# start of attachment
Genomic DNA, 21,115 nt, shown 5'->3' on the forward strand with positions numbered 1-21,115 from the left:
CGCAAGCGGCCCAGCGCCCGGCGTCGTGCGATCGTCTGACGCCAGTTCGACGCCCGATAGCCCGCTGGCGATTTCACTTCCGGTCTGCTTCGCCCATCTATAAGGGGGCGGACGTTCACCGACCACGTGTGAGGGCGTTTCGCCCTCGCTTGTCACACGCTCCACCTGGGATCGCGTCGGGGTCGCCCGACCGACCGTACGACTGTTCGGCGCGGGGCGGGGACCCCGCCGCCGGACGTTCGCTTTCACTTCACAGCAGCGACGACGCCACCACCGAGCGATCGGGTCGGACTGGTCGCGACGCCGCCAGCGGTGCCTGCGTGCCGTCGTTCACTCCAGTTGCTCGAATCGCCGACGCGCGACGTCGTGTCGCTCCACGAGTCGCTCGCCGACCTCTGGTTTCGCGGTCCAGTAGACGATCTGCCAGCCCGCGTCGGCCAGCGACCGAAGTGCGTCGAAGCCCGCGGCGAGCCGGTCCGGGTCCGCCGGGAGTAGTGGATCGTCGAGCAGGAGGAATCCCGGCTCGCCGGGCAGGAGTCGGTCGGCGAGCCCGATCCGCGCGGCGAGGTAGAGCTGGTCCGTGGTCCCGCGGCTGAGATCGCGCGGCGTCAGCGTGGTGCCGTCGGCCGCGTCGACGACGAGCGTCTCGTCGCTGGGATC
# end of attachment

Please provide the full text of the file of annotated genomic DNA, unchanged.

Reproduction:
Genomic DNA, 21,115 nt, shown 5'->3' on the forward strand with positions numbered 1-21,115 from the left:
CGCAAGCGGCCCAGCGCCCGGCGTCGTGCGATCGTCTGACGCCAGTTCGACGCCCGATAGCCCGCTGGCGATTTCACTTCCGGTCTGCTTCGCCCATCTATAAGGGGGCGGACGTTCACCGACCACGTGTGAGGGCGTTTCGCCCTCGCTTGTCACACGCTCCACCTGGGATCGCGTCGGGGTCGCCCGACCGACCGTACGACTGTTCGGCGCGGGGCGGGGACCCCGCCGCCGGACGTTCGCTTTCACTTCACAGCAGCGACGACGCCACCACCGAGCGATCGGGTCGGACTGGTCGCGACGCCGCCAGCGGTGCCTGCGTGCCGTCGTTCACTCCAGTTGCTCGAATCGCCGACGCGCGACGTCGTGTCGCTCCACGAGTCGCTCGCCGACCTCTGGTTTCGCGGTCCAGTAGACGATCTGCCAGCCCGCGTCGGCCAGCGACCGAAGTGCGTCGAAGCCCGCGGCGAGCCGGTCCGGGTCCGCCGGGAGTAGTGGATCGTCGAGCAGGAGGAATCCCGGCTCGCCGGGCAGGAGTCGGTCGGCGAGCCCGATCCGCGCGGCGAGGTAGAGCTGGTCCGTGGTCCCGCGGCTGAGATCGCGCGGCGTCAGCGTGGTGCCGTCGGCCGCGTCGACGACGAGCGTCTCGTCGCTGGGATC